Go beyond cafe culture to connect with the natural wonders of Noosa National Park.
Noosa is not just a private playground for the rich. Some of its best assets are free to enjoy, and that includes Noosa National Park.
Here’s our guide to getting the best out of a visit, including information on how to get there (and where to park) and what to conquer. Split into three sections – Noosa Headland, Emu Mountain and Peregian – the park’s magical array of walking trails, ocean lookouts, and golden swimming and surfing spots are calling.
When to visit
Although visitors head to Noosa National Park all year round, there’s certainly a more comfortable time of year to get amongst it. Summer days range from 21 to 29 degrees Celsius and winter days range from 10 to 21 degrees Celsius, so milder climates make spring and autumn prime exploration time. September is also Noosa’s driest month so expect increased foot traffic then, too.
Bask in the postcard-perfect beach views at Noosa Heads.
Getting there and where to park
Did you know you can walk to Noosa National Park from Hastings Street’s incredible stretch of shops and eateries? The main entrance is just 30 minutes from the action, right along the seaside boardwalk.
Laguna Lookout is one of Noosa’s most picturesque spots.
If you’ve got a set of wheels, you can also drive to many of the park’s highlights including Laguna Lookout in Noosa Heads, at the end of Viewland Drive where there’s a car park.
Opt for a romantic walk along the seaside boardwalk.
The Headland section of Noosa National Park offers sensational ocean views, and you can access it from the end of Park Road where there’s the Noosa Headland day-use area, another car park. This car park is endlessly busy, so factor extra spot-searching time into your itinerary. If you get stuck, there’s another entrance to the Headland section, offering limited parking, at Parkedge Road in Sunshine Beach, so try your luck there.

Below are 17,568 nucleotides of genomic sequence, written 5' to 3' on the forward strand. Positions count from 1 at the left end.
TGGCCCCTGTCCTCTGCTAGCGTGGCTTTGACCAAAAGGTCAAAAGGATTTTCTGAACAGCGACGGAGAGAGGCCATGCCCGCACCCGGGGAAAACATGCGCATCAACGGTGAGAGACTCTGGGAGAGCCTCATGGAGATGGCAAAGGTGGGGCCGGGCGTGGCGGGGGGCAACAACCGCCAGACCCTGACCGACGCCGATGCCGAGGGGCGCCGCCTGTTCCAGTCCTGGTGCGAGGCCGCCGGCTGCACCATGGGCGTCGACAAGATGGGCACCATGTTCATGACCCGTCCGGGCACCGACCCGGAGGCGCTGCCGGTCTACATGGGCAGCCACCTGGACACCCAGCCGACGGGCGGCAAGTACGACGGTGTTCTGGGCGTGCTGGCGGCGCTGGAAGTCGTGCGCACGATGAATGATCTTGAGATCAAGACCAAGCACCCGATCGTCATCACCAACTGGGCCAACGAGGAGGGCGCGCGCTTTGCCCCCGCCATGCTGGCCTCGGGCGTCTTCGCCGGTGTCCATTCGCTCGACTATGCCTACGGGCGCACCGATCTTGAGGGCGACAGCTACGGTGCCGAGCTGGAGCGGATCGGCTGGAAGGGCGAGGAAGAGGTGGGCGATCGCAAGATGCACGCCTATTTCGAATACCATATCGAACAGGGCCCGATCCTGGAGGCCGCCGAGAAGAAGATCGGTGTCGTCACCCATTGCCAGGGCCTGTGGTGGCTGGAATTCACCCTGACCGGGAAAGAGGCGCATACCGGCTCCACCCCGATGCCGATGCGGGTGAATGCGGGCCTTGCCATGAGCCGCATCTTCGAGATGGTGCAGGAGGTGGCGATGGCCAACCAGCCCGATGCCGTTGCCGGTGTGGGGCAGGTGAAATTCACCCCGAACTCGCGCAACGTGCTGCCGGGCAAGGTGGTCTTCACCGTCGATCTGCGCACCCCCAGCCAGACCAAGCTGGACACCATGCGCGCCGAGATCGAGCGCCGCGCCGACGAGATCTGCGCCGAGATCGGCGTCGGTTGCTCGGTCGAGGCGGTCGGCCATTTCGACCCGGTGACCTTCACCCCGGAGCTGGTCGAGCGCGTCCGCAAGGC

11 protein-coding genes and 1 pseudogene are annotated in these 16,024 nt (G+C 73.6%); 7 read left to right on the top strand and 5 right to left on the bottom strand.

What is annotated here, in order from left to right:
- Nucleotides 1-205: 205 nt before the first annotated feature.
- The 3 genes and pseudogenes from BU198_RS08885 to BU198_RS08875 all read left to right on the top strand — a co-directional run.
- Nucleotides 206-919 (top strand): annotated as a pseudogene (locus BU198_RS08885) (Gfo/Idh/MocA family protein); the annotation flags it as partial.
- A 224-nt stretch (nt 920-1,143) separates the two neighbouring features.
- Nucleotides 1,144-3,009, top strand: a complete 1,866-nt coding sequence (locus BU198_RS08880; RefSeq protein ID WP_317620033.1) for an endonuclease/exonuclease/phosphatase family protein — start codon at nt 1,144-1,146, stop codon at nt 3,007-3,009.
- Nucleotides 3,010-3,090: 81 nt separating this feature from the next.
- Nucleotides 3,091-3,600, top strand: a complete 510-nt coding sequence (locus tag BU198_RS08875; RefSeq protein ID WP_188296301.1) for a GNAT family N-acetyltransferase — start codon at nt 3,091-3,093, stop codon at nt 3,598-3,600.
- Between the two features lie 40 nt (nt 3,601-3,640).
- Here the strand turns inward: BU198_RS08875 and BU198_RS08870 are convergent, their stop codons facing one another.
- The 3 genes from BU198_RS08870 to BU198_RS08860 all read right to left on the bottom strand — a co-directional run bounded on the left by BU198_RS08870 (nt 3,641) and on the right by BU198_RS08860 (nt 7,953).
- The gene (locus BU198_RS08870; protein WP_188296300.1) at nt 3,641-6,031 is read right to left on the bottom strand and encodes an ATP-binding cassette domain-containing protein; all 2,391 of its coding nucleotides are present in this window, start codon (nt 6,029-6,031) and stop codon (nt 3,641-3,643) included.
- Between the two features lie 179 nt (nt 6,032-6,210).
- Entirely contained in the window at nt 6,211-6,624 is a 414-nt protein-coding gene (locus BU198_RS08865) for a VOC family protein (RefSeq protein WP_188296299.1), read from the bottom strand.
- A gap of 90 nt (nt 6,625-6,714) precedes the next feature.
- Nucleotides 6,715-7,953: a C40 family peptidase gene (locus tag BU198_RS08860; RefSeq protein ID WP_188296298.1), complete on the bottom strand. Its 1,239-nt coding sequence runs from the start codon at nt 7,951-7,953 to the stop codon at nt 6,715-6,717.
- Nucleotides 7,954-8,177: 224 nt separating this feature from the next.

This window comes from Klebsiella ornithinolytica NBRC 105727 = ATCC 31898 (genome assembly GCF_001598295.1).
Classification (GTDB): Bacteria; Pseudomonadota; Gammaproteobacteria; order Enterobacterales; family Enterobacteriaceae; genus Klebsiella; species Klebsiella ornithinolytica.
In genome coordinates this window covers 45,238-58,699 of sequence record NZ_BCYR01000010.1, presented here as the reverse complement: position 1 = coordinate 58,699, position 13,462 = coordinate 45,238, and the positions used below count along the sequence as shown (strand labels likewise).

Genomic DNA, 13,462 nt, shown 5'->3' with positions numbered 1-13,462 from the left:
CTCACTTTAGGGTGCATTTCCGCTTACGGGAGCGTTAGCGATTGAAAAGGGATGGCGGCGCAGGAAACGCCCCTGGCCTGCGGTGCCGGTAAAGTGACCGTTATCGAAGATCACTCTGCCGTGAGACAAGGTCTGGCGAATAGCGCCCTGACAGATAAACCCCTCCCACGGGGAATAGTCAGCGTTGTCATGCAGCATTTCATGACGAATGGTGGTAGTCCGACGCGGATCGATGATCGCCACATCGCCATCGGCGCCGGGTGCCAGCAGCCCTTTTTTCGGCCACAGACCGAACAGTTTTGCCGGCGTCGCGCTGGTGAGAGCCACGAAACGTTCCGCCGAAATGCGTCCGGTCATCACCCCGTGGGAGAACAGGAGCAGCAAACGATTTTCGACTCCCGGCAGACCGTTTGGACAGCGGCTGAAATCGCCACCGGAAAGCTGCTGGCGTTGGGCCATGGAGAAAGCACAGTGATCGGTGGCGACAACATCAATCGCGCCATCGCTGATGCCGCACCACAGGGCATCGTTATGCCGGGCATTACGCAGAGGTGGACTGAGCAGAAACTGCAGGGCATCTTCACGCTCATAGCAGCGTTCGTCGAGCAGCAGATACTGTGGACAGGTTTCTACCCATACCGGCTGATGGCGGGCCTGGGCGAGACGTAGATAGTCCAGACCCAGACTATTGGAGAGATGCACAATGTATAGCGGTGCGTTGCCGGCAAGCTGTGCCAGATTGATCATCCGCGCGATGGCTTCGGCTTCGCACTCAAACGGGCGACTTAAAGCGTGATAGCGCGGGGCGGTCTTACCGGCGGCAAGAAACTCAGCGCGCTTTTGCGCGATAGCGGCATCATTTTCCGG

The Headland section of Noosa National Park offers sensational ocean views.
If you’re planning to hike, drive to the council car parks located on Belmore Terrace or Seaview Drive to access some of the park’s most popular trails. You can start the Noosa Coastal Track from Sunshine Beach where it’s easier to find parking. You can also use the free bus service which runs to and from Main Beach during school holidays.
Sunshine Beach is known for its laid-back coastline.
Hiking in Noosa National Park
Noosa Coastal Walk
Wrap yourself in nature along the Noosa Coastal Walk, a 10.8-kilometre return stretch that offers spectacular views of Noosa North Shore and rocky outlooks where, from June to October, you might be lucky enough to see whales.
The beautiful blue-green waterways are also home to turtles and dolphins, and there are even koalas curled up in the canopy above.
To get there, start at the Noosa Headland day-use area at the end of Park Road in Noosa Heads where you’ll need to walk for 30 minutes along that seaside boardwalk to commence the trail.
Follow the forest trail along the Noosa Boardwalk.
Highlights include Boiling Pot, a lookout where waves dramatically crash onto the rocks, Tea Tree Bay, a picture-perfect beach, and Hell’s Gates, offering views over Alexandria Bay. Allow about four hours to get the entire hike done, or you can wind things up at Sunshine Beach and just catch a bus back to Hastings Street.
Laze on the stunning beach at Tea Tree Bay.
Noosa Hill Walk